By Ross S. Stein, GSA Distinguished International Lecturer
What a marathon adventure this tour has been!
The greatest part of the trip is just breaking bread with colleagues, meeting fantastic people, talking face to face, or sharing a drink. Nothing in Skype or email replaces this. GSA gave me this gift. I am now much closer to Allen Husker at the Universidad Nacional Autónoma de México (UNAM), and with Germán Prieto at Universidad Nacional de Colombia.
At UNAM in Mexico City, my host was the chair of Seismology, and I spent time with the director of the national seismic network. The day before my talk, we visited quake-damaged buildings in the City. So many buildings were leaning that I sometimes felt drunk when walking inside them. Had I dropped a marble onto the floor, it would have shot away. That talk was just focused on the spasm of Mexico quakes over the past six months that we have been studying, sharing preliminary unpublished results. I said I was there to seek answers from the experts in the room, and that together we could at least eliminate possible explanations. So, when the Q&A began, I asked them the questions. It was a very different and exciting interaction: The expertise was coming from the audience, not the speaker.
In Bogotá, my host was Germán Prieto at Universidad Nacional de Colombia; he was an assistant professor at MIT before returning home to Colombia in 2016. Last night we had a BBQ on Germán’s rooftop terrace with his family and parents. What could be better? I met with several other professors and their students, who showed me their work. I visited the National Seismic Network, and gave a talk at the Colombia Geological Survey sponsored by the Colombia Geological Society. As at UNAM, we struggled with projectors. I should have brought my own, but the QuakeCaster case is 35 lb and 4′ long, so I already feel like Sisyphus pushing a rock up the Andes. But since half the talk is a demonstration, I tried not to let it get to me. A very delicate issue is that I believe the Bogotá fault is active, most here do not. It has huge implications for seismic risk here, so I simply urged more attention to it.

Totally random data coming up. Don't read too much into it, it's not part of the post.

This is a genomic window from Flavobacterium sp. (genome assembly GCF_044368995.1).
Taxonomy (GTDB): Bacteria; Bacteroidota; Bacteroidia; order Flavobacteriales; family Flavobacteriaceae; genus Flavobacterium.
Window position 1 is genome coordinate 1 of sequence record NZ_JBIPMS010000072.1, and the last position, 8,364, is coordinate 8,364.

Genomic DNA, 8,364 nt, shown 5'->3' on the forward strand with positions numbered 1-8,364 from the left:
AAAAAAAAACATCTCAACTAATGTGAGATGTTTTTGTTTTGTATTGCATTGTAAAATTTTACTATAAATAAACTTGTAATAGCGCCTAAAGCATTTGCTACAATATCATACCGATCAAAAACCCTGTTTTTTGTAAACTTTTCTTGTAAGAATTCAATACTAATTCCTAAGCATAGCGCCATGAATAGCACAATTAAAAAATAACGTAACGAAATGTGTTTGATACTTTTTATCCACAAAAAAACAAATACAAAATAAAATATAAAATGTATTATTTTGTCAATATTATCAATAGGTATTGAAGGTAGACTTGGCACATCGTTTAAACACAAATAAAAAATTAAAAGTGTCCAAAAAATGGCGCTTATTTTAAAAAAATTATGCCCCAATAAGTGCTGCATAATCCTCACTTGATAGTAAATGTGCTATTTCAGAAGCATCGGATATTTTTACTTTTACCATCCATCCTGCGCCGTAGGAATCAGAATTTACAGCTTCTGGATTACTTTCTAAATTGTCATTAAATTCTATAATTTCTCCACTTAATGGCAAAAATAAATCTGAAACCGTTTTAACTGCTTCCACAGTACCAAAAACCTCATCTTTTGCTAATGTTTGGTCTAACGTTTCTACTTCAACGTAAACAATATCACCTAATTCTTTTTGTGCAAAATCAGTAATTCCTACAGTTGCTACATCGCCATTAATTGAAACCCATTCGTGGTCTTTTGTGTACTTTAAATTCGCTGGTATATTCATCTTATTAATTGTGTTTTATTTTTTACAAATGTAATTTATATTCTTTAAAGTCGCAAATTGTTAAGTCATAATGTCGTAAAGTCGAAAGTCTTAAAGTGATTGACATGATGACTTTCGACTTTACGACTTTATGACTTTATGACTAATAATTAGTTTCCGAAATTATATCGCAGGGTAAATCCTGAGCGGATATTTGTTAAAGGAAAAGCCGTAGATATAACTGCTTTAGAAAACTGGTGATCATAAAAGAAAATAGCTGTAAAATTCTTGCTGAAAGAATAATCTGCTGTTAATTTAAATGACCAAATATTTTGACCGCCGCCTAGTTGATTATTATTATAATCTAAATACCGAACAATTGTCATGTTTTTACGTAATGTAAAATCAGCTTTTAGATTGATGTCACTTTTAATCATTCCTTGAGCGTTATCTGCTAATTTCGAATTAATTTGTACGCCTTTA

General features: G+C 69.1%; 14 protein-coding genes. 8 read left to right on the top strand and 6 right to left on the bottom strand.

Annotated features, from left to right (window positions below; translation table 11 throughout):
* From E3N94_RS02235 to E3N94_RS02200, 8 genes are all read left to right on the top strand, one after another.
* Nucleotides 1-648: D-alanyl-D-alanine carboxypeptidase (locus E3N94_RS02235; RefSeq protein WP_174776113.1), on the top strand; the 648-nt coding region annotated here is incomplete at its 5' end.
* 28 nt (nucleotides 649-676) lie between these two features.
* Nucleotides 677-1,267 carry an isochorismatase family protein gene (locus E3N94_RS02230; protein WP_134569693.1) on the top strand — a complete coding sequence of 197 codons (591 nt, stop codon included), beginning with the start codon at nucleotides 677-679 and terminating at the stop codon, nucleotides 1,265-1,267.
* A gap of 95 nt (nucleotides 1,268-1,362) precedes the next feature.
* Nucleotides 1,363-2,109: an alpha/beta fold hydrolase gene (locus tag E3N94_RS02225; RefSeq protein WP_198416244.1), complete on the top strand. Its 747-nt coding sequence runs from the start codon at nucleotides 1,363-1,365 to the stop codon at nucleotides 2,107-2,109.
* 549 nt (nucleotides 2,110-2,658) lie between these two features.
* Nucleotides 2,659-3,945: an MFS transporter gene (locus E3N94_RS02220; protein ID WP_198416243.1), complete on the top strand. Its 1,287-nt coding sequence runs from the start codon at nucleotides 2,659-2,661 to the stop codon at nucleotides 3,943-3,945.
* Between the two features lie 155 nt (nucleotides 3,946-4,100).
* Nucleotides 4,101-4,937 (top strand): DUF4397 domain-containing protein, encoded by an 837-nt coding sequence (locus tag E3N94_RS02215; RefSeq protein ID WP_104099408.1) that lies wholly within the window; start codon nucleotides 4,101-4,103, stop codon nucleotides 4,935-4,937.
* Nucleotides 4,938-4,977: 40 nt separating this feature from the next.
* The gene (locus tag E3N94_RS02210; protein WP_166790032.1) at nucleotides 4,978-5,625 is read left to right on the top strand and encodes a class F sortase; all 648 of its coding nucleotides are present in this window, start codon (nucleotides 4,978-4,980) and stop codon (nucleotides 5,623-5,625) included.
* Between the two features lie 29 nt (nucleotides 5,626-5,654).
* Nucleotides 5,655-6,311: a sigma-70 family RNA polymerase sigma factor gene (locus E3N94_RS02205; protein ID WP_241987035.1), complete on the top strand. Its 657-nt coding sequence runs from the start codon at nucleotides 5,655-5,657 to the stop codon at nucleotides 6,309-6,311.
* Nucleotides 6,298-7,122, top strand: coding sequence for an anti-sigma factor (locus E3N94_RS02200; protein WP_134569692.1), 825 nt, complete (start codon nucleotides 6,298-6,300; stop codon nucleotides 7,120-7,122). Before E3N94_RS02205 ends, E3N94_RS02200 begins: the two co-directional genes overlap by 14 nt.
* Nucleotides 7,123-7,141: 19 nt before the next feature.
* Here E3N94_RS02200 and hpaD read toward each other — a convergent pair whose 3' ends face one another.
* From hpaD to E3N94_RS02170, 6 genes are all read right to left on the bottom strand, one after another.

The next day, Sura Americana, the largest Latin American insurance company, had asked me to speak to their clients; I had expected a dozen insurers, and so I would talk informally about Temblor, with no QuakeCaster or slides. Two hours before the talk, they told me there would be 250 attendees, and they were commercial clients, not insurers. I rewrote the talk to combine QuakeCaster and Colombian seismic risk in the taxi on the way over–thank goodness for traffic! They had a full reception with lunch, and simultaneous translation with headphones. One really needs to see the Fishnet Stocking Stress demo up close, so I invited all 250 up to the stage for that portion. They didn’t fit! At the end of the talk, the audience asked a large number of remarkably penetrating questions–all in Spanish–but I got the simultaneous translation in English. Then, I flew to Medellín with the Sura marketing people.
I spent the next day at Sura headquarters (which is absolutely slathered in modern and ancient Colombian art). I gave the talk to 150 clients and employees, but this time we were ready and a videographer who streamed the demo onto an LED screen. This was followed by a reception, where I met faculty from the Universidad de Medellín. Afterwards, I gave a video interview for Sura’s Facebook page, and they took portraits.
Fortunately Sura gave me a car and driver in Bogotá and Medellín, which was a life-saver. One has to have wall-to-wall cell coverage because there are so many last minute connections and changes in Latin America–that’s $10/day–and you just have to roll with it.
I just arrived in Santiago. Here, I will talk at Universidad de Chile and the National Seismic Network (I will be staying at the home of the director, Sergio Barrientos, a former coauthor). Then I will speak with another colleague at Goldman Sachs, and finally a talk at Pontifical Catholic University just before Holy Week begins here.
R o s s
I have some study photos of the Kilauea Volcano – 1974 Lave flow where I camped out on the Volcano for five years at different times.